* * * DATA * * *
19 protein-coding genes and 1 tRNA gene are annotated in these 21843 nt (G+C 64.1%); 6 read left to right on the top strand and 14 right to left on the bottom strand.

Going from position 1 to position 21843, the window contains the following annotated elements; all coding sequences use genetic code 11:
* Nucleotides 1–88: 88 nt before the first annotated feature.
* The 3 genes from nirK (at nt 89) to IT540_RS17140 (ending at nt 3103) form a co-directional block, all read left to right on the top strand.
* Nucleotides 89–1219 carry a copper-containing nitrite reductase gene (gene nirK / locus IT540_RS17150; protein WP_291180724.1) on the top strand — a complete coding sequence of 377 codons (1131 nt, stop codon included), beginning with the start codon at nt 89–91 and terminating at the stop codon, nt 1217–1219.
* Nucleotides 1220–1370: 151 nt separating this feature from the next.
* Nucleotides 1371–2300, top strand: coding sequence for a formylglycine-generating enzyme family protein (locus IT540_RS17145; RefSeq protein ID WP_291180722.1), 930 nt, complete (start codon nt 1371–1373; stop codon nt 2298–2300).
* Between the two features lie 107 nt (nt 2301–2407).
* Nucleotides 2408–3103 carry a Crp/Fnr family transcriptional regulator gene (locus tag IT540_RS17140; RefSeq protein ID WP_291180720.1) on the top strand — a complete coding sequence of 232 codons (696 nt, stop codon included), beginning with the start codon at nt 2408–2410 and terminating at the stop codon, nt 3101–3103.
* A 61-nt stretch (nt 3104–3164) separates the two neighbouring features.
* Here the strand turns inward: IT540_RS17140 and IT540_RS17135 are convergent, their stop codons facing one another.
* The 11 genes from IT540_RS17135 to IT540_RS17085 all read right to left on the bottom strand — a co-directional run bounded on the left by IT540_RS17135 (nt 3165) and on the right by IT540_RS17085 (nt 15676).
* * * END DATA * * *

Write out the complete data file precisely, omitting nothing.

19 protein-coding genes and 1 tRNA gene are annotated in these 21843 nt (G+C 64.1%); 6 read left to right on the top strand and 14 right to left on the bottom strand.

Going from position 1 to position 21843, the window contains the following annotated elements; all coding sequences use genetic code 11:
* Nucleotides 1–88: 88 nt before the first annotated feature.
* The 3 genes from nirK (at nt 89) to IT540_RS17140 (ending at nt 3103) form a co-directional block, all read left to right on the top strand.
* Nucleotides 89–1219 carry a copper-containing nitrite reductase gene (gene nirK / locus IT540_RS17150; protein WP_291180724.1) on the top strand — a complete coding sequence of 377 codons (1131 nt, stop codon included), beginning with the start codon at nt 89–91 and terminating at the stop codon, nt 1217–1219.
* Nucleotides 1220–1370: 151 nt separating this feature from the next.
* Nucleotides 1371–2300, top strand: coding sequence for a formylglycine-generating enzyme family protein (locus IT540_RS17145; RefSeq protein ID WP_291180722.1), 930 nt, complete (start codon nt 1371–1373; stop codon nt 2298–2300).
* Between the two features lie 107 nt (nt 2301–2407).
* Nucleotides 2408–3103 carry a Crp/Fnr family transcriptional regulator gene (locus tag IT540_RS17140; RefSeq protein ID WP_291180720.1) on the top strand — a complete coding sequence of 232 codons (696 nt, stop codon included), beginning with the start codon at nt 2408–2410 and terminating at the stop codon, nt 3101–3103.
* A 61-nt stretch (nt 3104–3164) separates the two neighbouring features.
* Here the strand turns inward: IT540_RS17140 and IT540_RS17135 are convergent, their stop codons facing one another.
* The 11 genes from IT540_RS17135 to IT540_RS17085 all read right to left on the bottom strand — a co-directional run bounded on the left by IT540_RS17135 (nt 3165) and on the right by IT540_RS17085 (nt 15676).